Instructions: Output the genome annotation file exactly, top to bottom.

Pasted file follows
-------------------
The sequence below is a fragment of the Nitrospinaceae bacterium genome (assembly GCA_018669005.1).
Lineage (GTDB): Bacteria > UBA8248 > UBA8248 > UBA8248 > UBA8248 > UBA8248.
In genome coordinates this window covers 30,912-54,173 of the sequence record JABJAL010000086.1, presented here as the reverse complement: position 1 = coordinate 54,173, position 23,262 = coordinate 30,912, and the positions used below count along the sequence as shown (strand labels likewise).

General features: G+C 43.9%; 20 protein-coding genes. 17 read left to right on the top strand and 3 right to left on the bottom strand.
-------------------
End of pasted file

The sequence below is a fragment of the Nitrospinaceae bacterium genome (assembly GCA_018669005.1).
Lineage (GTDB): Bacteria > UBA8248 > UBA8248 > UBA8248 > UBA8248 > UBA8248.
In genome coordinates this window covers 30,912-54,173 of the sequence record JABJAL010000086.1, presented here as the reverse complement: position 1 = coordinate 54,173, position 23,262 = coordinate 30,912, and the positions used below count along the sequence as shown (strand labels likewise).

General features: G+C 43.9%; 20 protein-coding genes. 17 read left to right on the top strand and 3 right to left on the bottom strand.